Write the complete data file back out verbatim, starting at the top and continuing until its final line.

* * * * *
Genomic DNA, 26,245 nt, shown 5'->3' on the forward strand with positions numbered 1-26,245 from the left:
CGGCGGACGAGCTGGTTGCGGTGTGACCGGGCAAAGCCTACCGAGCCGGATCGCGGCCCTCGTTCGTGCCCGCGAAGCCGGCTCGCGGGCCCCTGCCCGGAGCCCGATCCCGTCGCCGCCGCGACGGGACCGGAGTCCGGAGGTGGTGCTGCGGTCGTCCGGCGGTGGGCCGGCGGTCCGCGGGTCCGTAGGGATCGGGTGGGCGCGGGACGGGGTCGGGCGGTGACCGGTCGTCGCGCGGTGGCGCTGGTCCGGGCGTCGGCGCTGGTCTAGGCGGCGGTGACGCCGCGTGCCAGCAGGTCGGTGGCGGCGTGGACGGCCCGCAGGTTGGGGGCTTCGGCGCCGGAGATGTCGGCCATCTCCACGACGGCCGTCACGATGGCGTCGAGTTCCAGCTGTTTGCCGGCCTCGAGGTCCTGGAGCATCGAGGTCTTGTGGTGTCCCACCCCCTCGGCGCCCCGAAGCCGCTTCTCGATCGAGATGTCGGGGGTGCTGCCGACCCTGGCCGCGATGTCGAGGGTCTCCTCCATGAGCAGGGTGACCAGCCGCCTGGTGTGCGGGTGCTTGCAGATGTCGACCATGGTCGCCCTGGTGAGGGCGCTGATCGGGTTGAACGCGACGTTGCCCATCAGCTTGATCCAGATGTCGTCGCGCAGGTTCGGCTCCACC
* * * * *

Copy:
Genomic DNA, 26,245 nt, shown 5'->3' on the forward strand with positions numbered 1-26,245 from the left:
CGGCGGACGAGCTGGTTGCGGTGTGACCGGGCAAAGCCTACCGAGCCGGATCGCGGCCCTCGTTCGTGCCCGCGAAGCCGGCTCGCGGGCCCCTGCCCGGAGCCCGATCCCGTCGCCGCCGCGACGGGACCGGAGTCCGGAGGTGGTGCTGCGGTCGTCCGGCGGTGGGCCGGCGGTCCGCGGGTCCGTAGGGATCGGGTGGGCGCGGGACGGGGTCGGGCGGTGACCGGTCGTCGCGCGGTGGCGCTGGTCCGGGCGTCGGCGCTGGTCTAGGCGGCGGTGACGCCGCGTGCCAGCAGGTCGGTGGCGGCGTGGACGGCCCGCAGGTTGGGGGCTTCGGCGCCGGAGATGTCGGCCATCTCCACGACGGCCGTCACGATGGCGTCGAGTTCCAGCTGTTTGCCGGCCTCGAGGTCCTGGAGCATCGAGGTCTTGTGGTGTCCCACCCCCTCGGCGCCCCGAAGCCGCTTCTCGATCGAGATGTCGGGGGTGCTGCCGACCCTGGCCGCGATGTCGAGGGTCTCCTCCATGAGCAGGGTGACCAGCCGCCTGGTGTGCGGGTGCTTGCAGATGTCGACCATGGTCGCCCTGGTGAGGGCGCTGATCGGGTTGAACGCGACGTTGCCCATCAGCTTGATCCAGATGTCGTCGCGCAGGTTCGGCTCCACC